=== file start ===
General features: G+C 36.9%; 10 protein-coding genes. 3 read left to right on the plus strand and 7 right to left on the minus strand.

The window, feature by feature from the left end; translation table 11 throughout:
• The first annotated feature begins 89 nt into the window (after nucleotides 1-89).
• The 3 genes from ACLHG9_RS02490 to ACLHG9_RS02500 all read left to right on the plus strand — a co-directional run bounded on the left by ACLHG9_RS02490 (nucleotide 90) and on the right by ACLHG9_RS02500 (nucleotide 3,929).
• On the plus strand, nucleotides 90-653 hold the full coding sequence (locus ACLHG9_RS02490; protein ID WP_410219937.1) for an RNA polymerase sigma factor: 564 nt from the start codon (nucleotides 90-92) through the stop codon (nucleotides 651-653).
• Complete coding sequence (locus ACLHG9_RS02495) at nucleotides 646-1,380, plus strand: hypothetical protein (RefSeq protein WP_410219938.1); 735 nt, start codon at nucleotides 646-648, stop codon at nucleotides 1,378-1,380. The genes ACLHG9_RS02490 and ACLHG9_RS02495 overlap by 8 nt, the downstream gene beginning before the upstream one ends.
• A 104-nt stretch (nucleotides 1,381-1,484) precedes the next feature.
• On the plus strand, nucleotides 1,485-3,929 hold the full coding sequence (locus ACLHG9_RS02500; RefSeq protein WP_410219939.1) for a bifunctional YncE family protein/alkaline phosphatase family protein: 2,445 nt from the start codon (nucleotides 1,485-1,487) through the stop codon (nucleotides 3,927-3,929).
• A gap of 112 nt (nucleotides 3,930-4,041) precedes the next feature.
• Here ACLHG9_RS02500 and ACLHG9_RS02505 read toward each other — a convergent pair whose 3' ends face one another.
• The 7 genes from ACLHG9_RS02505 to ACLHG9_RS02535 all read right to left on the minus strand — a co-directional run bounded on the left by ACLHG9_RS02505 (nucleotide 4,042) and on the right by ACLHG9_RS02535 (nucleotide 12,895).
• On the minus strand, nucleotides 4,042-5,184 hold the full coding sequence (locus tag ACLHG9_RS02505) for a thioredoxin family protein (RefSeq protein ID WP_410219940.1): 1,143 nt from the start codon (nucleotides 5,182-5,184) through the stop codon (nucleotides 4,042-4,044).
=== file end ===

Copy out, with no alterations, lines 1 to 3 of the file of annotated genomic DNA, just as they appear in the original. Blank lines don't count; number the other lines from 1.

General features: G+C 36.9%; 10 protein-coding genes. 3 read left to right on the plus strand and 7 right to left on the minus strand.

The window, feature by feature from the left end; translation table 11 throughout:
• The first annotated feature begins 89 nt into the window (after nucleotides 1-89).